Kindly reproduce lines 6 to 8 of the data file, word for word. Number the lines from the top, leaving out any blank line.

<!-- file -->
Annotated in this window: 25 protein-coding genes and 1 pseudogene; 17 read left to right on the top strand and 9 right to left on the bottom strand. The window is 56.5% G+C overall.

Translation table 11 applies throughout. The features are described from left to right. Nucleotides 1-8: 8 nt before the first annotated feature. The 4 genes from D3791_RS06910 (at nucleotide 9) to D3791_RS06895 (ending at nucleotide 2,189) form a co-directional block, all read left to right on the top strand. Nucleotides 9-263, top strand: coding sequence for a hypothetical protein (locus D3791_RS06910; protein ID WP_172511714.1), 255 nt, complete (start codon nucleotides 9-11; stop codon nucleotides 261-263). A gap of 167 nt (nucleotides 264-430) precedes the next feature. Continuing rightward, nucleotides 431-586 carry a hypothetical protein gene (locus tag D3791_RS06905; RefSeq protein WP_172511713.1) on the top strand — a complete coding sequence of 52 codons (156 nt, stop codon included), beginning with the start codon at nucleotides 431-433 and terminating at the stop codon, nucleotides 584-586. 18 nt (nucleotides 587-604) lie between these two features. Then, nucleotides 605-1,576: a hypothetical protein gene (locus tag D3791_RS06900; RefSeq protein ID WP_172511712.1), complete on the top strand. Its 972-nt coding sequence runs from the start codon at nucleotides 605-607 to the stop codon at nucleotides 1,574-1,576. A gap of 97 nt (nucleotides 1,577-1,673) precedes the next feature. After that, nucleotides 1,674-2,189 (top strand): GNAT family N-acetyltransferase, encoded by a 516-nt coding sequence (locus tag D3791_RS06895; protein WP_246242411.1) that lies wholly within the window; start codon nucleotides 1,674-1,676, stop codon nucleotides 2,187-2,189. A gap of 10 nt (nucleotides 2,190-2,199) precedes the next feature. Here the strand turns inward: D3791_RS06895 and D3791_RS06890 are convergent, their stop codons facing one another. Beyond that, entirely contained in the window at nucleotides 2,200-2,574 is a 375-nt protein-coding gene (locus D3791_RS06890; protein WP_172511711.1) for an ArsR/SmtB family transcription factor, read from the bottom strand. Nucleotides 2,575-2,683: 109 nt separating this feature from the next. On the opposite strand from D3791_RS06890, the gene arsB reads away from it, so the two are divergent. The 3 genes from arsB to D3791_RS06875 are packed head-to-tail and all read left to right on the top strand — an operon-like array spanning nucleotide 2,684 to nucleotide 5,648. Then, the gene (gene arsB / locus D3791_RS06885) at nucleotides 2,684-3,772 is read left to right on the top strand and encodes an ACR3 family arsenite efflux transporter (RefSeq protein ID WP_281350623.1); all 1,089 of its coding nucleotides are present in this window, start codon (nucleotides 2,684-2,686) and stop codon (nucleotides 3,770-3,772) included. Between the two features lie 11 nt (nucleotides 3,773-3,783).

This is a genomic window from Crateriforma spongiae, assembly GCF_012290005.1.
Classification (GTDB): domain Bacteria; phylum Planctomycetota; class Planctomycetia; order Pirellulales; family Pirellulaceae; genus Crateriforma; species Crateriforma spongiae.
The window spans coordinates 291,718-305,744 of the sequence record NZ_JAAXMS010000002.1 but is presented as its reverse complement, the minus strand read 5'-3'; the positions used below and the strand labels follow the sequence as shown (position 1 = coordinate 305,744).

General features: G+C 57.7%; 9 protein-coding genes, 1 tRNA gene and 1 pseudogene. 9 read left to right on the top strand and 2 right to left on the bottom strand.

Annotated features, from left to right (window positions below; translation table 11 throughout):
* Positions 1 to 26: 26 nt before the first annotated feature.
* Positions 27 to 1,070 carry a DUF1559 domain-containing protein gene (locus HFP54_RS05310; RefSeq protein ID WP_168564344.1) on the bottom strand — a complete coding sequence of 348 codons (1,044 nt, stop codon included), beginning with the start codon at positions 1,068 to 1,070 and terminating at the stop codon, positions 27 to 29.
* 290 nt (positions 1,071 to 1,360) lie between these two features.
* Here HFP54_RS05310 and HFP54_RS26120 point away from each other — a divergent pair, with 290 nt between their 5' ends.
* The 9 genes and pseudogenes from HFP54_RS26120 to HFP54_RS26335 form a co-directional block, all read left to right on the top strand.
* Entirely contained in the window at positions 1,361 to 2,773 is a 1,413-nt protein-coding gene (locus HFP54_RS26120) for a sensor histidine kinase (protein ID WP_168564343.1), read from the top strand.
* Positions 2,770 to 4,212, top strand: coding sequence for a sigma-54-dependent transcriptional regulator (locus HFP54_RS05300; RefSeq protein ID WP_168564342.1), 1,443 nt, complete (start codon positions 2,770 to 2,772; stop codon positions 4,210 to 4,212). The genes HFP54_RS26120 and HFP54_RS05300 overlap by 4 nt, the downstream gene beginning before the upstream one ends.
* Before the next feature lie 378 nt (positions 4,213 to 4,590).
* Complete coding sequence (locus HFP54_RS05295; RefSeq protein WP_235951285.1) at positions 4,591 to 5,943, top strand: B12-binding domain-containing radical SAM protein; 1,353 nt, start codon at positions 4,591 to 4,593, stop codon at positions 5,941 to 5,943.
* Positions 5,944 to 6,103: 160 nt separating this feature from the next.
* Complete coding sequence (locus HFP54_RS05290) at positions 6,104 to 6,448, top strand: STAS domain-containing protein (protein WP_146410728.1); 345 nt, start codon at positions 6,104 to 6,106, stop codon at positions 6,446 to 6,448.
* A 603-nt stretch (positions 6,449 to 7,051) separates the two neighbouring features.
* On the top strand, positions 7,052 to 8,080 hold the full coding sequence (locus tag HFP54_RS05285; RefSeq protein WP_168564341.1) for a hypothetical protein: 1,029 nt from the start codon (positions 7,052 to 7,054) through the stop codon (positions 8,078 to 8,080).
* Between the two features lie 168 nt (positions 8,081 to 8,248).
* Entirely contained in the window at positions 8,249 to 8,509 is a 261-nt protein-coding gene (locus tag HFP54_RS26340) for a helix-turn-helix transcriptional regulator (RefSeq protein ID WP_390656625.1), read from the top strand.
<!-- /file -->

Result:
General features: G+C 57.7%; 9 protein-coding genes, 1 tRNA gene and 1 pseudogene. 9 read left to right on the top strand and 2 right to left on the bottom strand.

Annotated features, from left to right (window positions below; translation table 11 throughout):
* Positions 1 to 26: 26 nt before the first annotated feature.